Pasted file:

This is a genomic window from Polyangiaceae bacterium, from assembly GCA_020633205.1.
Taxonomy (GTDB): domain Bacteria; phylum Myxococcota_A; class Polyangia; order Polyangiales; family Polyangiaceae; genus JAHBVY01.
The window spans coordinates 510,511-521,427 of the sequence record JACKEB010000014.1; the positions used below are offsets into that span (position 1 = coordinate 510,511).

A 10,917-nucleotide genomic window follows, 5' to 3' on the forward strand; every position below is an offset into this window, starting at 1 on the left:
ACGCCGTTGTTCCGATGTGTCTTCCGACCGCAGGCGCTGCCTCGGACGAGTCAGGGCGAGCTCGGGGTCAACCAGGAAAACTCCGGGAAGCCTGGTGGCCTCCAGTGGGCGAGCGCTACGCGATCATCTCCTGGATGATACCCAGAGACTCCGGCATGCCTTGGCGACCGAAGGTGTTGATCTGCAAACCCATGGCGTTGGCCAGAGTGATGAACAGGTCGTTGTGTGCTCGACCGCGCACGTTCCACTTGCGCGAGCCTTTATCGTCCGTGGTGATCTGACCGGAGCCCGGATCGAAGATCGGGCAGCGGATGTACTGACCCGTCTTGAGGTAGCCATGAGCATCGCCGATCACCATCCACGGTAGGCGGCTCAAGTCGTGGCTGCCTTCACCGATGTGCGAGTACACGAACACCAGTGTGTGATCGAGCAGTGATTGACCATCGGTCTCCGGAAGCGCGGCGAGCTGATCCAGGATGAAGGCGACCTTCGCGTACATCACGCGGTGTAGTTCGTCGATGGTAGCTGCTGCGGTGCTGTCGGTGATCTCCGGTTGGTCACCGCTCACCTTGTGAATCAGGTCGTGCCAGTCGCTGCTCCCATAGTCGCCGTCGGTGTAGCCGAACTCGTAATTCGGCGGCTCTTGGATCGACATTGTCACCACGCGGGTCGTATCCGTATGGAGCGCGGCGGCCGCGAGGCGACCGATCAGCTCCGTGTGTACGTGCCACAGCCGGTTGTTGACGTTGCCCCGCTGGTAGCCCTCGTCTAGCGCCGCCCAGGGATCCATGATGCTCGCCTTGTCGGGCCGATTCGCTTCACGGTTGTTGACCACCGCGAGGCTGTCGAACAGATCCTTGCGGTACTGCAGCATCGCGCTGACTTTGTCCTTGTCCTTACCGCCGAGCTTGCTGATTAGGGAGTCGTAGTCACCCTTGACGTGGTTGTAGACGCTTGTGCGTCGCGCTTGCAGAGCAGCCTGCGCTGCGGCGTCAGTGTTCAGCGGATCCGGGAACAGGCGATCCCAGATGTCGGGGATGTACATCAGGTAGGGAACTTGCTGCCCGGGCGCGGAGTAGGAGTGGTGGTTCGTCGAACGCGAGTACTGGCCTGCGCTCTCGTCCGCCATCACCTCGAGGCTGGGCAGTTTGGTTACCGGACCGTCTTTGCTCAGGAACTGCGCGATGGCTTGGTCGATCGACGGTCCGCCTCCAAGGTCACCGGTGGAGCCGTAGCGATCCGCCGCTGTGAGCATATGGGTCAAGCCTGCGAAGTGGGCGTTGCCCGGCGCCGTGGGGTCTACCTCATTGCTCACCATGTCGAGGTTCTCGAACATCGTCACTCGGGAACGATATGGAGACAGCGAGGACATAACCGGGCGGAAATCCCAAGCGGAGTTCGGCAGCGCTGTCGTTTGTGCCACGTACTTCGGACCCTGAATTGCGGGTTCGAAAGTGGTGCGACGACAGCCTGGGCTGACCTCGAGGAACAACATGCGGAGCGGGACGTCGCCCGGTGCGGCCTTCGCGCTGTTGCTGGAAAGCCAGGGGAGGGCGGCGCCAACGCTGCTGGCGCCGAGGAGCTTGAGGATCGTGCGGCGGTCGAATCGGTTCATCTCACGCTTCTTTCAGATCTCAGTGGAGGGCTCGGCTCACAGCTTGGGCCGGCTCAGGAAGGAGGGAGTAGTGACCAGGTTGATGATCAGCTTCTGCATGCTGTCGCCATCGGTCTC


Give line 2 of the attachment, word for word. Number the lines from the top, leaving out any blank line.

Taxonomy (GTDB): domain Bacteria; phylum Myxococcota_A; class Polyangia; order Polyangiales; family Polyangiaceae; genus JAHBVY01.